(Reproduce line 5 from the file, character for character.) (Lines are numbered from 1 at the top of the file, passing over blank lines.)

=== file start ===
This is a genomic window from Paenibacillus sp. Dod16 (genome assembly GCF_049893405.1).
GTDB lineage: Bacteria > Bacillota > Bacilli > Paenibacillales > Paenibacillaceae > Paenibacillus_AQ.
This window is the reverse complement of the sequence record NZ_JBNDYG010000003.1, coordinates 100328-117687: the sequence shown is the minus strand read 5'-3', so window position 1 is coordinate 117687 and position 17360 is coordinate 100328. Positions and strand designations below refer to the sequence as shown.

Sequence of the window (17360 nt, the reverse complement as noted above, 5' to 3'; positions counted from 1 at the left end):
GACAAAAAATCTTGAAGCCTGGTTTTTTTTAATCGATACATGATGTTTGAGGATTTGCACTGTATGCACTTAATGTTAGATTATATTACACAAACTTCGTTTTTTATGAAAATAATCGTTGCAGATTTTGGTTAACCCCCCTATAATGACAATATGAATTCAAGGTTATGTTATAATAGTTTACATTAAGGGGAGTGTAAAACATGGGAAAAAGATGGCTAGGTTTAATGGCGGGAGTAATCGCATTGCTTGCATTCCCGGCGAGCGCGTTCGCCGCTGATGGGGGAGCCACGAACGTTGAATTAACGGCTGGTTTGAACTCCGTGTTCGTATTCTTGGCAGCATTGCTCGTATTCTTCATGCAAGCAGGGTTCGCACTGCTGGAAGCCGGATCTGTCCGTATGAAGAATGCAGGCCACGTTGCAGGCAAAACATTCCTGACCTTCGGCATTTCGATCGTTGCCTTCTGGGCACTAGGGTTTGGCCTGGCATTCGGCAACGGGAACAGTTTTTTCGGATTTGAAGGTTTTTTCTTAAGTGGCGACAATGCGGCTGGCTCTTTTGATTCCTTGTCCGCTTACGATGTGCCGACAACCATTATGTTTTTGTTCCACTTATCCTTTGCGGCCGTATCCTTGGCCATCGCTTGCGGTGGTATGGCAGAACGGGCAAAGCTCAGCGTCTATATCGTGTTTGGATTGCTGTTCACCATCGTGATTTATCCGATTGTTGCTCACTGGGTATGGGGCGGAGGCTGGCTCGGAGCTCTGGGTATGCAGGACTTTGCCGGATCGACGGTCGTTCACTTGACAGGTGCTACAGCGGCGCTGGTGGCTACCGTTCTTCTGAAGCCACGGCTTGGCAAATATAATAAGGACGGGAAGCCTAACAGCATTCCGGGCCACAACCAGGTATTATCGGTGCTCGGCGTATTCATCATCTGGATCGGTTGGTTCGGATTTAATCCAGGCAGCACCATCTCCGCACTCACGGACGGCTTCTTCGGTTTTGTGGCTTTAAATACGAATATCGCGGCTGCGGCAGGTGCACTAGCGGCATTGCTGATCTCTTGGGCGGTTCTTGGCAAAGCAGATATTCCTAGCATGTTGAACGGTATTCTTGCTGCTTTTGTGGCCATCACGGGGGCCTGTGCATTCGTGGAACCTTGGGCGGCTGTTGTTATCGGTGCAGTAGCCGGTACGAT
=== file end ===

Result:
GACAAAAAATCTTGAAGCCTGGTTTTTTTTAATCGATACATGATGTTTGAGGATTTGCACTGTATGCACTTAATGTTAGATTATATTACACAAACTTCGTTTTTTATGAAAATAATCGTTGCAGATTTTGGTTAACCCCCCTATAATGACAATATGAATTCAAGGTTATGTTATAATAGTTTACATTAAGGGGAGTGTAAAACATGGGAAAAAGATGGCTAGGTTTAATGGCGGGAGTAATCGCATTGCTTGCATTCCCGGCGAGCGCGTTCGCCGCTGATGGGGGAGCCACGAACGTTGAATTAACGGCTGGTTTGAACTCCGTGTTCGTATTCTTGGCAGCATTGCTCGTATTCTTCATGCAAGCAGGGTTCGCACTGCTGGAAGCCGGATCTGTCCGTATGAAGAATGCAGGCCACGTTGCAGGCAAAACATTCCTGACCTTCGGCATTTCGATCGTTGCCTTCTGGGCACTAGGGTTTGGCCTGGCATTCGGCAACGGGAACAGTTTTTTCGGATTTGAAGGTTTTTTCTTAAGTGGCGACAATGCGGCTGGCTCTTTTGATTCCTTGTCCGCTTACGATGTGCCGACAACCATTATGTTTTTGTTCCACTTATCCTTTGCGGCCGTATCCTTGGCCATCGCTTGCGGTGGTATGGCAGAACGGGCAAAGCTCAGCGTCTATATCGTGTTTGGATTGCTGTTCACCATCGTGATTTATCCGATTGTTGCTCACTGGGTATGGGGCGGAGGCTGGCTCGGAGCTCTGGGTATGCAGGACTTTGCCGGATCGACGGTCGTTCACTTGACAGGTGCTACAGCGGCGCTGGTGGCTACCGTTCTTCTGAAGCCACGGCTTGGCAAATATAATAAGGACGGGAAGCCTAACAGCATTCCGGGCCACAACCAGGTATTATCGGTGCTCGGCGTATTCATCATCTGGATCGGTTGGTTCGGATTTAATCCAGGCAGCACCATCTCCGCACTCACGGACGGCTTCTTCGGTTTTGTGGCTTTAAATACGAATATCGCGGCTGCGGCAGGTGCACTAGCGGCATTGCTGATCTCTTGGGCGGTTCTTGGCAAAGCAGATATTCCTAGCATGTTGAACGGTATTCTTGCTGCTTTTGTGGCCATCACGGGGGCCTGTGCATTCGTGGAACCTTGGGCGGCTGTTGTTATCGGTGCAGTAGCCGGTACGAT